On January 22, a coalition of human rights and civil liberties groups urged President Obama to use the fifth anniversary of his executive order ending “enhanced interrogation” as an opportunity to publicly support the release of the Senate Select Intelligence Committee’s report on the CIA’s treatment of suspected terrorists after 9/11. The committee adopted the 6,300-page report in December, 2012, but so far none of it has been made available to public.
“There are strong indications that the Committee’s study vindicates your Executive Order,” the groups wrote to the president, “and that the CIA repeatedly misled the Congress, the Justice Department and the White House about the torture program. Releasing the Intelligence Committee report would be a significant step in establishing the truth and creating a bulwark against the possibility that torture will ever be used again.”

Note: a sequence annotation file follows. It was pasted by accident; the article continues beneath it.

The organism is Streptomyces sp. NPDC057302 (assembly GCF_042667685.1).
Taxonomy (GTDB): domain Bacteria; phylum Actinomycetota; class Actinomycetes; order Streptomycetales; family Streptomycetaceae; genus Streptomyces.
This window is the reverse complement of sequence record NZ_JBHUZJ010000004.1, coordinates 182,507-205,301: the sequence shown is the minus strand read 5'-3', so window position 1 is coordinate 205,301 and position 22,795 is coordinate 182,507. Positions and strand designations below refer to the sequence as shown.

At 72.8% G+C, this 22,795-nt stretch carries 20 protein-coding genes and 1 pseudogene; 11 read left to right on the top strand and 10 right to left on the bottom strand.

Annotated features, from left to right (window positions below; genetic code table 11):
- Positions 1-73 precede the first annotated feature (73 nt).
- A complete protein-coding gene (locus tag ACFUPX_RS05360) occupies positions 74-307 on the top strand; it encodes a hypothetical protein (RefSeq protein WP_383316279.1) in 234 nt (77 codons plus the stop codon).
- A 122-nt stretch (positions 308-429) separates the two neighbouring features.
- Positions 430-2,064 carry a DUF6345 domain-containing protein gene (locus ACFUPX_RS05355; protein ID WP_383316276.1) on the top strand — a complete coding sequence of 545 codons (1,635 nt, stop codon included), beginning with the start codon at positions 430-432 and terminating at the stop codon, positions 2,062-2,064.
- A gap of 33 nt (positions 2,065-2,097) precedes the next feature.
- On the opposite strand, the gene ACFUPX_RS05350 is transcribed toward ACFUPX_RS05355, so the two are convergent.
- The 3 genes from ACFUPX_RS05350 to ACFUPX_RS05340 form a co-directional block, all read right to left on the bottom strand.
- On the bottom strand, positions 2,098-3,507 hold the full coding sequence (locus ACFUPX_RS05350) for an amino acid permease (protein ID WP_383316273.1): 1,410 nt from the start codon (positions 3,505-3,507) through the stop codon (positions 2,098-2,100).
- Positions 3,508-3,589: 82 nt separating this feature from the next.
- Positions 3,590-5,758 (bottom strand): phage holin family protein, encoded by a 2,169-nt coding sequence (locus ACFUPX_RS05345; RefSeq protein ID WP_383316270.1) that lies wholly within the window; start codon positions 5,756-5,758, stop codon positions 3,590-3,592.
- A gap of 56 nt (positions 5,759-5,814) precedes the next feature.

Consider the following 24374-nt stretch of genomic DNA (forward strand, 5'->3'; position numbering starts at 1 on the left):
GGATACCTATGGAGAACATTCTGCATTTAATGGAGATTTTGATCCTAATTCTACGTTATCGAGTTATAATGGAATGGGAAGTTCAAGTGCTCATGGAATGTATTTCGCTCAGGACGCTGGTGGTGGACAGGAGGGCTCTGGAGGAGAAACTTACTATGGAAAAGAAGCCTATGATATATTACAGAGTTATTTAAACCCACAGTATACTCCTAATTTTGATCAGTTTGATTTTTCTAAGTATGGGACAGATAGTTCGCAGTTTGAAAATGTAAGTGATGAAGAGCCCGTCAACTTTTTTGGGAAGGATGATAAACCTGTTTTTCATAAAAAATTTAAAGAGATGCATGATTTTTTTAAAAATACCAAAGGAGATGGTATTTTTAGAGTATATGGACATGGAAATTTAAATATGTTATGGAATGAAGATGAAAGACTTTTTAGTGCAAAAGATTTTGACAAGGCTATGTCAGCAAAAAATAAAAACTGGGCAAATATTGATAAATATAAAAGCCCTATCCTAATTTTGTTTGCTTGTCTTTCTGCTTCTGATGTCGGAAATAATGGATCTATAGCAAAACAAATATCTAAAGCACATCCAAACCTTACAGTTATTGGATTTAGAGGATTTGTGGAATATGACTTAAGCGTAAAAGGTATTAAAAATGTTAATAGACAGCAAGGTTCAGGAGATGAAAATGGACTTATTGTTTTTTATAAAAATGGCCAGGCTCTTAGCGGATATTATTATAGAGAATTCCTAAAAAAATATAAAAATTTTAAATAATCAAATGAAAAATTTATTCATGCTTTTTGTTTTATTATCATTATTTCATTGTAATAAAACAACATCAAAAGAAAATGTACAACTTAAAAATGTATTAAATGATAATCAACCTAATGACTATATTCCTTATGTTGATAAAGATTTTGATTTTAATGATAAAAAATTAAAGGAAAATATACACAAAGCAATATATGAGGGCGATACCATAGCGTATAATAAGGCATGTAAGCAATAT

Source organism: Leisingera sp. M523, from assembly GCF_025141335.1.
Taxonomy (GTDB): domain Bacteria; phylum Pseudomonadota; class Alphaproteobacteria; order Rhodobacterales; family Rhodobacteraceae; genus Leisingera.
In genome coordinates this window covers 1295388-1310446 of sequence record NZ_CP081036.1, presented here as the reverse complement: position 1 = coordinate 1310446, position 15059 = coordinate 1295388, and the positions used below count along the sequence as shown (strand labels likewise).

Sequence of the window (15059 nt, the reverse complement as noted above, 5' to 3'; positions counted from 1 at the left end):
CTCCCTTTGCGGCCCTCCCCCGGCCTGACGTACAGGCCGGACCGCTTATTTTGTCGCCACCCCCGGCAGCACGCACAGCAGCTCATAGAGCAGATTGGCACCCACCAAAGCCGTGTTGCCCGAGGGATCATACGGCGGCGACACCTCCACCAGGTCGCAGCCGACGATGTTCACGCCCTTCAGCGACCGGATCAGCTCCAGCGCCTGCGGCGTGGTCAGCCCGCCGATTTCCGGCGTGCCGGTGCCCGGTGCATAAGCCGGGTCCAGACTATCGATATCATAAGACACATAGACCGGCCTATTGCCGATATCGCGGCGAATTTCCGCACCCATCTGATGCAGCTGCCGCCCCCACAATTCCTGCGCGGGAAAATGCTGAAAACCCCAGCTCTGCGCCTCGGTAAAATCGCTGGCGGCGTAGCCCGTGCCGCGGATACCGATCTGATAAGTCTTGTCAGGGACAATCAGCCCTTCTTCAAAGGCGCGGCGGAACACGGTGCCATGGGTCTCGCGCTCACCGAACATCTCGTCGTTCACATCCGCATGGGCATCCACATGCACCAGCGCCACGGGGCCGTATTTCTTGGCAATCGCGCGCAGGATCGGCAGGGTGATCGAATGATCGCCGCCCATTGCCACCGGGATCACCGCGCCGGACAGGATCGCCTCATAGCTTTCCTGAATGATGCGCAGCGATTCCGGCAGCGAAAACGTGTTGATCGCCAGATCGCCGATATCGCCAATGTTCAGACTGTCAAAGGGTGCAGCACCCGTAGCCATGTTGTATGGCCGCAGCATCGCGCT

Five years ago, the president signed Executive Order 13491to promote the humane treatment of detainees in U.S. custody and U.S. personnel who might be captured abroad, to improve the efficacy of interrogations, and to ensure that the U.S. respects domestic and international laws that prohibit torture and cruel, inhuman and degrading treatment. However, executive orders don’t bind future presidents, and there’s no guarantee that EO 13491 will survive in a future administration. This blog post has more information.
Joining TCP in asking the president to take a public position on releasing the SSCI report were American Civil Liberties Union, Amnesty International USA, The Center for Victims of Torture, Human Rights First, Human Rights Watch, National Religious Campaign Against Torture, Open Society Policy Center and Physicians for Human Rights.